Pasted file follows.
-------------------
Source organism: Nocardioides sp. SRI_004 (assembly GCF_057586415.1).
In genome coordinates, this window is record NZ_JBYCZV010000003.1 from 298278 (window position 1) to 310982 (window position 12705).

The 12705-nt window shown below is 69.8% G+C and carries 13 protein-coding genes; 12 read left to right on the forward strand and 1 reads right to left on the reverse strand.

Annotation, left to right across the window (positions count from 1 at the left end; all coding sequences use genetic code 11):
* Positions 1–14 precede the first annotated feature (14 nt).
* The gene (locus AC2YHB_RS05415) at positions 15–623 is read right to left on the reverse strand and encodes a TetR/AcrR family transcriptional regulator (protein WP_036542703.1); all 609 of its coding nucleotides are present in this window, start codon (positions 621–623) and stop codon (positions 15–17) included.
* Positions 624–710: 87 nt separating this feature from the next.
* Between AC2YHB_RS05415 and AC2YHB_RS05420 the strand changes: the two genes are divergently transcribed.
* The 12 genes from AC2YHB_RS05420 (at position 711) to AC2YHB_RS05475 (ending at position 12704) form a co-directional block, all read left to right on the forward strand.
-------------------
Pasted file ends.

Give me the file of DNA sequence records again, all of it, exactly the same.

Source organism: Nocardioides sp. SRI_004 (assembly GCF_057586415.1).
In genome coordinates, this window is record NZ_JBYCZV010000003.1 from 298278 (window position 1) to 310982 (window position 12705).

The 12705-nt window shown below is 69.8% G+C and carries 13 protein-coding genes; 12 read left to right on the forward strand and 1 reads right to left on the reverse strand.

Annotation, left to right across the window (positions count from 1 at the left end; all coding sequences use genetic code 11):
* Positions 1–14 precede the first annotated feature (14 nt).
* The gene (locus AC2YHB_RS05415) at positions 15–623 is read right to left on the reverse strand and encodes a TetR/AcrR family transcriptional regulator (protein WP_036542703.1); all 609 of its coding nucleotides are present in this window, start codon (positions 621–623) and stop codon (positions 15–17) included.
* Positions 624–710: 87 nt separating this feature from the next.
* Between AC2YHB_RS05415 and AC2YHB_RS05420 the strand changes: the two genes are divergently transcribed.
* The 12 genes from AC2YHB_RS05420 (at position 711) to AC2YHB_RS05475 (ending at position 12704) form a co-directional block, all read left to right on the forward strand.